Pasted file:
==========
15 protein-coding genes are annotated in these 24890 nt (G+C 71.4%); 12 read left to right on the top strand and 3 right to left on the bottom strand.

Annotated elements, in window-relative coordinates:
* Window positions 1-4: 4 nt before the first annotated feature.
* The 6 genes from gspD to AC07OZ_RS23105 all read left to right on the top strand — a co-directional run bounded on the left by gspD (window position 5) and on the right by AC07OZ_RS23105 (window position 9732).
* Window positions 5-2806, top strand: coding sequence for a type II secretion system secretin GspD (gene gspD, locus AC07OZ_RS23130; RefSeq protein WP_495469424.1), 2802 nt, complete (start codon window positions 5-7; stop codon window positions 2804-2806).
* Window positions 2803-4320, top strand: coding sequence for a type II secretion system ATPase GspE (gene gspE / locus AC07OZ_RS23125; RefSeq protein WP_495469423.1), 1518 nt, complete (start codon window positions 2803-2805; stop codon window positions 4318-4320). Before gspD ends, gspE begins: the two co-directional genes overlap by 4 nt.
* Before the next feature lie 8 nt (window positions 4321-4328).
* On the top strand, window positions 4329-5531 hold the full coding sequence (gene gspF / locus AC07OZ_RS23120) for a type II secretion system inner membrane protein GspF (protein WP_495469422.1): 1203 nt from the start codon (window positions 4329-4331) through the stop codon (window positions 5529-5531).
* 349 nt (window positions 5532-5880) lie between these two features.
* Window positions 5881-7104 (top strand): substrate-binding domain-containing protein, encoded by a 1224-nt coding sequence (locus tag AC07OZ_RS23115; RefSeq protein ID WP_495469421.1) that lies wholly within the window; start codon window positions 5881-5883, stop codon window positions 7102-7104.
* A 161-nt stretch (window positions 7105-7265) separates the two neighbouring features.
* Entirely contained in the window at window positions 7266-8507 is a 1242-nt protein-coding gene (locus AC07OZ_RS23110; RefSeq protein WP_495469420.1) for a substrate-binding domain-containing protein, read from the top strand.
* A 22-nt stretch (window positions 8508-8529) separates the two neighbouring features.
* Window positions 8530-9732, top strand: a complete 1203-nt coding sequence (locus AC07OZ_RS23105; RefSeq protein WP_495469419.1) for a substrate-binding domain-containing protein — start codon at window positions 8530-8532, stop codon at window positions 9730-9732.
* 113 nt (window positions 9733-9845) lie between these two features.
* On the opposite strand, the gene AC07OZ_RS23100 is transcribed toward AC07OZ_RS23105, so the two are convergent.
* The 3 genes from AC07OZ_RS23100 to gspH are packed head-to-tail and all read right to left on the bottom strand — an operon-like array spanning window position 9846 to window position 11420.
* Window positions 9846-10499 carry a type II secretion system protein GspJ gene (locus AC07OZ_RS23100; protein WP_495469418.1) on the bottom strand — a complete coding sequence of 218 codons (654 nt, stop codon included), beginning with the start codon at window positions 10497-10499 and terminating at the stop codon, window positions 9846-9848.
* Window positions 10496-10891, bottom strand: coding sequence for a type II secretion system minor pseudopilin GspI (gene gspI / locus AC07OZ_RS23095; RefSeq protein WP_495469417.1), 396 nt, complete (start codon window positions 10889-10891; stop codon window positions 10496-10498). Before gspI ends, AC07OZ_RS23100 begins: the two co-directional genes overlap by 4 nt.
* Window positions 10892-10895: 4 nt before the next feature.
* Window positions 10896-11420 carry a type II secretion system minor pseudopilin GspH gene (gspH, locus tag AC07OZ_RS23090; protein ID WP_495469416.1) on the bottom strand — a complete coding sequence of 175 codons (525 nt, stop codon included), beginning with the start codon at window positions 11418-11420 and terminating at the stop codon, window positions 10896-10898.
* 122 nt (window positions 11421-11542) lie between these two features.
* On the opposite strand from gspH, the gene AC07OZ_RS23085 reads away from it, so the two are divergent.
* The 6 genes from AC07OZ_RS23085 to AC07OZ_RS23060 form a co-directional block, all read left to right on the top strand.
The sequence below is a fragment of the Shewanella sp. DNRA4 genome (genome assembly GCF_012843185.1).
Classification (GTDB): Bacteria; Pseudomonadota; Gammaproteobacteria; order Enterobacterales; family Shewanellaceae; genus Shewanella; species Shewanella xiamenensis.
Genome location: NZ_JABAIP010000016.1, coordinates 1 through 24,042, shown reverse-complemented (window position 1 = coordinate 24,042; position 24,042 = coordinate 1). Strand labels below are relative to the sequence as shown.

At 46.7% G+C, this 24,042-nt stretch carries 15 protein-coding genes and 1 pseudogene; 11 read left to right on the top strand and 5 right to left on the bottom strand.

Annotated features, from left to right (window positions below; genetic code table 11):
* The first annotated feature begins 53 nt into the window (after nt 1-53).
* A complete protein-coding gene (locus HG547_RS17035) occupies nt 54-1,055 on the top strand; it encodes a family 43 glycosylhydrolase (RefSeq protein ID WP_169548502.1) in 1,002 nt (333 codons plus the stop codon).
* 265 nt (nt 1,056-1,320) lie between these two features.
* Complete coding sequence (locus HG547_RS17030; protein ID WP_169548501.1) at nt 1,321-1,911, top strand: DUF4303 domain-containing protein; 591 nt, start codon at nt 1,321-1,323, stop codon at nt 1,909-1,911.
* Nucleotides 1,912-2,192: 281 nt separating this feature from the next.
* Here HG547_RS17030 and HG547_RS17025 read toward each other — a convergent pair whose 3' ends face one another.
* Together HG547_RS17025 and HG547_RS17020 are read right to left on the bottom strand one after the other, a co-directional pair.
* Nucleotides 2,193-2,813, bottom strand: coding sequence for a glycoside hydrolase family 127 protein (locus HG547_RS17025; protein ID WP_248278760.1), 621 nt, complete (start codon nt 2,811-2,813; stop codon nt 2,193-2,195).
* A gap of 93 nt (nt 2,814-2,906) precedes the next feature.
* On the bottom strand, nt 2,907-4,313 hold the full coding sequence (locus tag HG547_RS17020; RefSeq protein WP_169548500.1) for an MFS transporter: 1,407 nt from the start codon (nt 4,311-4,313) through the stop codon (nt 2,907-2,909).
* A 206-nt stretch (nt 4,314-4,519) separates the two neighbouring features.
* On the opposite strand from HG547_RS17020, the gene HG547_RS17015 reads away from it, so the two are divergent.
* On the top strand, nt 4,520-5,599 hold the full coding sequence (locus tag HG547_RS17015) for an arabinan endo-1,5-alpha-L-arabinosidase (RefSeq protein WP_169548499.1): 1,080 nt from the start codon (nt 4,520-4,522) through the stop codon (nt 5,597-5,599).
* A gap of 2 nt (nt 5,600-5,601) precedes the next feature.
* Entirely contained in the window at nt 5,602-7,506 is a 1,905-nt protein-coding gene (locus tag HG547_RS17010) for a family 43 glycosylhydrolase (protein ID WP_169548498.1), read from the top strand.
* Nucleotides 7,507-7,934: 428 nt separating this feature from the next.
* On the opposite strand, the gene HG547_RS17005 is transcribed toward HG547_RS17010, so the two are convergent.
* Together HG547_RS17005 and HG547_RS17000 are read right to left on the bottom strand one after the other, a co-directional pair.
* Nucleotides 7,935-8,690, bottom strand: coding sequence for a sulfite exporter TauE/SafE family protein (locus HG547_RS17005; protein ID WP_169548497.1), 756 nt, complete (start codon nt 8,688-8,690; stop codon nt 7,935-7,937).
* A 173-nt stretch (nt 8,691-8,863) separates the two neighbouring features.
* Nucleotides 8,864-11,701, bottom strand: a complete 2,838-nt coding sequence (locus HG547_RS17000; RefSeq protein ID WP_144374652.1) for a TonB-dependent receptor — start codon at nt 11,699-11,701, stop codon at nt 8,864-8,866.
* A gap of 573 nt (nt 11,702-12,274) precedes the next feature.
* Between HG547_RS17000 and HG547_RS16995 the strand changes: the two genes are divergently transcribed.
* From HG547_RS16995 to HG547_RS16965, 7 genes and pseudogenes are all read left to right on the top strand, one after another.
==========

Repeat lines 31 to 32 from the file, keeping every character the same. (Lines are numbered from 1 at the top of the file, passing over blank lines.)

* A complete protein-coding gene (locus HG547_RS17035) occupies nt 54-1,055 on the top strand; it encodes a family 43 glycosylhydrolase (RefSeq protein ID WP_169548502.1) in 1,002 nt (333 codons plus the stop codon).
* 265 nt (nt 1,056-1,320) lie between these two features.